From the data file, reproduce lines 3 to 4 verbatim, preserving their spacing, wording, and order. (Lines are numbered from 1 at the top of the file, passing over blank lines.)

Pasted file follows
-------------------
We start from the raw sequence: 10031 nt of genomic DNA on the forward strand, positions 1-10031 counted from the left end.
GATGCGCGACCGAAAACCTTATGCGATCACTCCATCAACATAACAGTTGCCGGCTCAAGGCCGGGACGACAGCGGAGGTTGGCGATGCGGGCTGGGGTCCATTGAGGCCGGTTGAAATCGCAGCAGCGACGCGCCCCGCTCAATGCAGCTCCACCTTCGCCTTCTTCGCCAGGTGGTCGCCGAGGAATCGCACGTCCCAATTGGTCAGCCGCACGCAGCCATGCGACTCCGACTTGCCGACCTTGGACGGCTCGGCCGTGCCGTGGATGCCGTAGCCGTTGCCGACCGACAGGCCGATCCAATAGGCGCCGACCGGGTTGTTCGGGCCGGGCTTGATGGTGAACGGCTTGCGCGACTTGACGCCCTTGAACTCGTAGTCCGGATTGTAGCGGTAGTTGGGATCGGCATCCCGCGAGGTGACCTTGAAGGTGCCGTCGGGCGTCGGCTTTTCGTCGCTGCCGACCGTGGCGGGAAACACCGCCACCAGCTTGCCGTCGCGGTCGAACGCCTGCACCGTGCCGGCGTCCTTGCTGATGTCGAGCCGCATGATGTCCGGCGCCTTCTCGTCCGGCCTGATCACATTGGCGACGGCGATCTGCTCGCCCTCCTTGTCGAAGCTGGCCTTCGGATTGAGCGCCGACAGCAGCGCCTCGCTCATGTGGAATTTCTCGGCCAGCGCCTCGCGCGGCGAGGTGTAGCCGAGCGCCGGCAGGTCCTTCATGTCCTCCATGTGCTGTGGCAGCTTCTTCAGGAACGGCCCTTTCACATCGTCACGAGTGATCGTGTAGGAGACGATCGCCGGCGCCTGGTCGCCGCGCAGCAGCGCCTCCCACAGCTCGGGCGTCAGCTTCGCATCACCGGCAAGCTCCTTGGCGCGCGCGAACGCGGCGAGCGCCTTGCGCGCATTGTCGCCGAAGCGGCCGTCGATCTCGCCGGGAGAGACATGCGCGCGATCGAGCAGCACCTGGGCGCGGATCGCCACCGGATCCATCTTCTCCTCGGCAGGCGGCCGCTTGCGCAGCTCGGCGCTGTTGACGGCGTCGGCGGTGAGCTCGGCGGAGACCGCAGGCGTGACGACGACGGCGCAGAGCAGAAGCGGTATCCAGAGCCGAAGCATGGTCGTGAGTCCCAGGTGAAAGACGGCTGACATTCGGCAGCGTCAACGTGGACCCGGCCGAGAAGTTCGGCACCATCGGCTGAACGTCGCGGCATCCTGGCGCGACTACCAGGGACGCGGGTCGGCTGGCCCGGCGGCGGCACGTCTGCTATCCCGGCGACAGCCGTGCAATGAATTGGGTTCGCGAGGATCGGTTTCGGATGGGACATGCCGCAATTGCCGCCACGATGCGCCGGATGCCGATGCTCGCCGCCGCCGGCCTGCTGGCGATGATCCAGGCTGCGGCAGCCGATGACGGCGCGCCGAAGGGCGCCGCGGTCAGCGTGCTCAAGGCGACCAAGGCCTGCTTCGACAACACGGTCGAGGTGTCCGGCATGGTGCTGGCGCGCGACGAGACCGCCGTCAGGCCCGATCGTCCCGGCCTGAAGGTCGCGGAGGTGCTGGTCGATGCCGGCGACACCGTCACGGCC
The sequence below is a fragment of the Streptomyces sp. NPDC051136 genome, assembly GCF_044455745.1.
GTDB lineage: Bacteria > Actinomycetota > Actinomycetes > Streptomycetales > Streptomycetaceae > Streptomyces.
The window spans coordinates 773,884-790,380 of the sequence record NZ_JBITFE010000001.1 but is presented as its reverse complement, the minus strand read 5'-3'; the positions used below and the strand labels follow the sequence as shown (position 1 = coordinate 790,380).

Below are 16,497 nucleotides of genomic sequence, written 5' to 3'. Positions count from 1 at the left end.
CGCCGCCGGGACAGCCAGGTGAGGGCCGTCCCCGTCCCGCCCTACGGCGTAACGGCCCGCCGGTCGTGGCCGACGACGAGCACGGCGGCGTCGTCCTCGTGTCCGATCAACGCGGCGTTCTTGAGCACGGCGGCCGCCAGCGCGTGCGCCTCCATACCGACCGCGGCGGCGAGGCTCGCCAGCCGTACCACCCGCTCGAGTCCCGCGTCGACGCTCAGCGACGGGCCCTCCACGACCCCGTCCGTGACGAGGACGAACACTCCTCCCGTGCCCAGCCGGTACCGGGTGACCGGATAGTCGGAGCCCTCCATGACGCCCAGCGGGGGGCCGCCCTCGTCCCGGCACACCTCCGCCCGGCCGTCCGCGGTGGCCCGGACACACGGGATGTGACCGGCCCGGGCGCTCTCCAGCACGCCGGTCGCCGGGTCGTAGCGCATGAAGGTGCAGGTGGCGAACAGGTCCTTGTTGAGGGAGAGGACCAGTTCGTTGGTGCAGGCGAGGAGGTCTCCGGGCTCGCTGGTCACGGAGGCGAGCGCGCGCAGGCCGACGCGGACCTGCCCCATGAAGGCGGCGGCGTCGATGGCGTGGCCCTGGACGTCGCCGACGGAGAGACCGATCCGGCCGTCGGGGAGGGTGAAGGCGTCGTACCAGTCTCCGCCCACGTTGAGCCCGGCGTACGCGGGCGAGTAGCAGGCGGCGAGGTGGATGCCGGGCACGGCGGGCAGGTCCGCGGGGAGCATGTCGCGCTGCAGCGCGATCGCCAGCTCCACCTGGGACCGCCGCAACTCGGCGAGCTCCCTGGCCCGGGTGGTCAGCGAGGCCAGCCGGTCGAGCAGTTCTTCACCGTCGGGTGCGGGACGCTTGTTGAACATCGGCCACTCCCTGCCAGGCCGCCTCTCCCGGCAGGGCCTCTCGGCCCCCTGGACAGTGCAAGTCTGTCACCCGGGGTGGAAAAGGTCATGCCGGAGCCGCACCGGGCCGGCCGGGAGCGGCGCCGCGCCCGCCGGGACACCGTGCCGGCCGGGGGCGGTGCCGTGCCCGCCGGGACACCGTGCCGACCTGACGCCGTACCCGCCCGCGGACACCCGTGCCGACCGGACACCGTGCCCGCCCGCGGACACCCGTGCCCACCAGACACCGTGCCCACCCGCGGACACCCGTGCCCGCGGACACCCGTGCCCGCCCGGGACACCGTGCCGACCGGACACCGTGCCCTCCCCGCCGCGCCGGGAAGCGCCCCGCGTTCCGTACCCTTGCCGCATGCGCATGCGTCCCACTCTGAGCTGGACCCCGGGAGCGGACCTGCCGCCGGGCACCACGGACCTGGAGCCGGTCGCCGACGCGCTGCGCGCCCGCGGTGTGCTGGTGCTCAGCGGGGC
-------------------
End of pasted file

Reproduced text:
The sequence below is a fragment of the Streptomyces sp. NPDC051136 genome, assembly GCF_044455745.1.
GTDB lineage: Bacteria > Actinomycetota > Actinomycetes > Streptomycetales > Streptomycetaceae > Streptomyces.